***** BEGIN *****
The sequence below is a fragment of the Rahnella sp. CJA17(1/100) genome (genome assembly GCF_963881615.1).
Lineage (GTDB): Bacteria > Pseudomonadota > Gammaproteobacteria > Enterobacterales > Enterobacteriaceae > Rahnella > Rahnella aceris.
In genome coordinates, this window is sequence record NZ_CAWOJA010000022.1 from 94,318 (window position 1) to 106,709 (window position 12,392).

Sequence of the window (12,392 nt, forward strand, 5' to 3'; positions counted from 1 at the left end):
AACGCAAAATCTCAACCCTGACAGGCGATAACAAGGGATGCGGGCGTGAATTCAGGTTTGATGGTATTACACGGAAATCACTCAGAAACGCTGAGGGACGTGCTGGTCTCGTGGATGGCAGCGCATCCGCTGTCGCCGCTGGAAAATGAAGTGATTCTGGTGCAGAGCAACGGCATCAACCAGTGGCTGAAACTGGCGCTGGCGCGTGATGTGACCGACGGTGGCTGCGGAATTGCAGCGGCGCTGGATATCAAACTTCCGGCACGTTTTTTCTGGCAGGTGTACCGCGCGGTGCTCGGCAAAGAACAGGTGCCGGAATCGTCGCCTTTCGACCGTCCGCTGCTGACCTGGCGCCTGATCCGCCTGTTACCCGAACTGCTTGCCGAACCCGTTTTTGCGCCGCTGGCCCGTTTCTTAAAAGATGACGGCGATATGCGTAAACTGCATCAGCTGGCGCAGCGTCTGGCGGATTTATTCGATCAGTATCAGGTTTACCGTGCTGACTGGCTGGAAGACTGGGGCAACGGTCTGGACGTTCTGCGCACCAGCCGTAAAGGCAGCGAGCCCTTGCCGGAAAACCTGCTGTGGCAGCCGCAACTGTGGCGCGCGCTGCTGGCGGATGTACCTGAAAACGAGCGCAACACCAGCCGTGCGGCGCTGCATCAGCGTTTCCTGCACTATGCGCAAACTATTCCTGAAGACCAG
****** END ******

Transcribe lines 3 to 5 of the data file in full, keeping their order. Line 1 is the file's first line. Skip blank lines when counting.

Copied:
In genome coordinates, this window is sequence record NZ_CAWOJA010000022.1 from 94,318 (window position 1) to 106,709 (window position 12,392).

Sequence of the window (12,392 nt, forward strand, 5' to 3'; positions counted from 1 at the left end):
AACGCAAAATCTCAACCCTGACAGGCGATAACAAGGGATGCGGGCGTGAATTCAGGTTTGATGGTATTACACGGAAATCACTCAGAAACGCTGAGGGACGTGCTGGTCTCGTGGATGGCAGCGCATCCGCTGTCGCCGCTGGAAAATGAAGTGATTCTGGTGCAGAGCAACGGCATCAACCAGTGGCTGAAACTGGCGCTGGCGCGTGATGTGACCGACGGTGGCTGCGGAATTGCAGCGGCGCTGGATATCAAACTTCCGGCACGTTTTTTCTGGCAGGTGTACCGCGCGGTGCTCGGCAAAGAACAGGTGCCGGAATCGTCGCCTTTCGACCGTCCGCTGCTGACCTGGCGCCTGATCCGCCTGTTACCCGAACTGCTTGCCGAACCCGTTTTTGCGCCGCTGGCCCGTTTCTTAAAAGATGACGGCGATATGCGTAAACTGCATCAGCTGGCGCAGCGTCTGGCGGATTTATTCGATCAGTATCAGGTTTACCGTGCTGACTGGCTGGAAGACTGGGGCAACGGTCTGGACGTTCTGCGCACCAGCCGTAAAGGCAGCGAGCCCTTGCCGGAAAACCTGCTGTGGCAGCCGCAACTGTGGCGCGCGCTGCTGGCGGATGTACCTGAAAACGAGCGCAACACCAGCCGTGCGGCGCTGCATCAGCGTTTCCTGCACTATGCGCAAACTATTCCTGAAGACCAG